Numb Blonde

California trucker Mark Norris shared two dates with Anna Nicole Smith on her E! Networks reality show.

Trucker and part-time actor Mark Norris had what some truckers would consider a dream date – a ride-along and overnight outing with bosomy reality show personality Anna Nicole Smith, a former stripper and Playboy Playmate of the Year.

But dreams don’t always live up to expections, even when your date is broadcast on Smith’s reality television program on E! Networks.

Smith, 35, selected Norris, 43, a divorced father of two daughters, for a second date after he was one of five blind dates on a previous episode. Their most recent date, titled “Even Cowgirls Get the Blues,” has aired repeatedly on the network.

Smith married at 17, had a son and then a second marriage to an 89-year-old oil billionaire at age 26. She became a widow the following year. Last May, a federal judge awarded her $88.5 million following an extended battle with one of her late husband’s sons over his estate.
When Norris, a Californian and a trucker for two decades who drives a dedicated route for retailer Neiman Marcus, arrived for their second date, Anna Nicole greeted him in a white evening gown. She dressed down when she saw what he had rented for their date – a glossy red Peterbilt 379 that outshone her lipstick.

On the ride from California to Laughlin, Nev., Smith complained that her butt, the former canvas for Guess? jeans advertisements, became numb, winced over the sound of air brakes and found her date’s conversations “too deep.”

“She had mentioned in the first season that she was interested in trucks,” says Norris. “She may have meant a four-wheel drive.”

As Norris drove down the highway, his cab – lit for the TV cameras – drew the attention of a California highway patrolman. The officer asked Norris what he was hauling. “Just Anna Nicole,” Norris replied.

The patrolman showed no reaction to seeing the tabloid queen in the passenger seat, but he did get a laugh out of the contents of Norris’ trailer. What neither Smith nor viewers got to see was Norris’ practical joke: his load consisted of two Anna Nicole bobble-head dolls.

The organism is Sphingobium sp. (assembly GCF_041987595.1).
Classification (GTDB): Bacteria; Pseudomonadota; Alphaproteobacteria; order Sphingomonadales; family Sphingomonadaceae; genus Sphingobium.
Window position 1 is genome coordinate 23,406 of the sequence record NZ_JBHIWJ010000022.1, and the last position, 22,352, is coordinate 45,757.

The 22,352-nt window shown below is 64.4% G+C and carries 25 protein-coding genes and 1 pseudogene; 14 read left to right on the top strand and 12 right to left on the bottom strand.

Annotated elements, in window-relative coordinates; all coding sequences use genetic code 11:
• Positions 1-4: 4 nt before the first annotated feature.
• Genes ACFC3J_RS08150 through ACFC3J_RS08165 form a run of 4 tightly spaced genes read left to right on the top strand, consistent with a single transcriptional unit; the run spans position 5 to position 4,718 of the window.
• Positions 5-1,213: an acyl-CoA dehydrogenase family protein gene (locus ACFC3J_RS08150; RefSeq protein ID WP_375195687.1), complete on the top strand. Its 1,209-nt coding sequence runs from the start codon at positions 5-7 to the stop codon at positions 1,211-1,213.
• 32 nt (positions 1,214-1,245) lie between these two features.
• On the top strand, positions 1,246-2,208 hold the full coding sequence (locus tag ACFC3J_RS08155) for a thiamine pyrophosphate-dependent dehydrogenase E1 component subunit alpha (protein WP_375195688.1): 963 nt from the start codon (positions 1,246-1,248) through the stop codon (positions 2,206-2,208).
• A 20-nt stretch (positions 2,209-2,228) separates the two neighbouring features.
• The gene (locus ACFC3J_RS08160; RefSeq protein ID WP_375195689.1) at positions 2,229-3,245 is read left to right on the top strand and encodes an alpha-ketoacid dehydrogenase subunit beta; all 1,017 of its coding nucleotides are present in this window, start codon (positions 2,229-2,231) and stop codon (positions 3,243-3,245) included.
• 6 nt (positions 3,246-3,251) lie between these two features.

Norris dropped Anna Nicole at her Laughlin hotel room. The next morning he pushed a food-laden table to her door, and they ate breakfast together before taking in a rodeo. Smith, slathered in her trademark blue eye shadow and mascara, shrugged off a rodeo clown who asked who did her makeup.

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Norris said he encouraged Smith, who loves horseback riding, to take up the rodeo cowboys’ offer to ride the rodeo horses. Smith later tearfully told Norris she wanted to party with her newfound friends and cut the date short. Norris took the news gracefully, and Smith ended her evening in a hot tub with one of the cowboys.

Norris says when he auditioned, he only knew it was a blind date on a reality television program. As the selection process continued, he underwent a two-hour grilling by Smith’s attorney Howard K. Stern and took a lie-detector test.

Norris describes her as “very misunderstood, a very sweet girl.” Since then, his auditions have included trying out for “Star Dates,” where he would be paired with a yet-to-be-identified celebrity.

He has had parts in movie and television projects as well as appearances in music videos and advertising campaigns. “I may be America’s most famous truck driver,” he said.

His guest star roles include recently portraying Burt Reynolds in E! Entertainment’s “True Hollywood Story” about the actor’s life, and co-starring in films.

Norris has appeared opposite several well-known actors in movies, including Eddie Murphy, Nicholas Cage, Annette Benning, Tim Allen and Jesse Ventura. These movie appearances include “The American President” and “The Distinguished Gentleman.”

Norris has had several stage roles and music video appearances. He is featured in a recent advertising poster for Mitsubishi Outlander and has been in a Chesterfield cigarette advertisement in Spain.

Norris says the edited version of the dates eliminated some of their warmer moments. As for himself, he wanted to keep the image of truckers positive. “A lot of truck drivers are hard-working people,” Norris says. “I wanted the profession to look good.”

More information about Norris is available at

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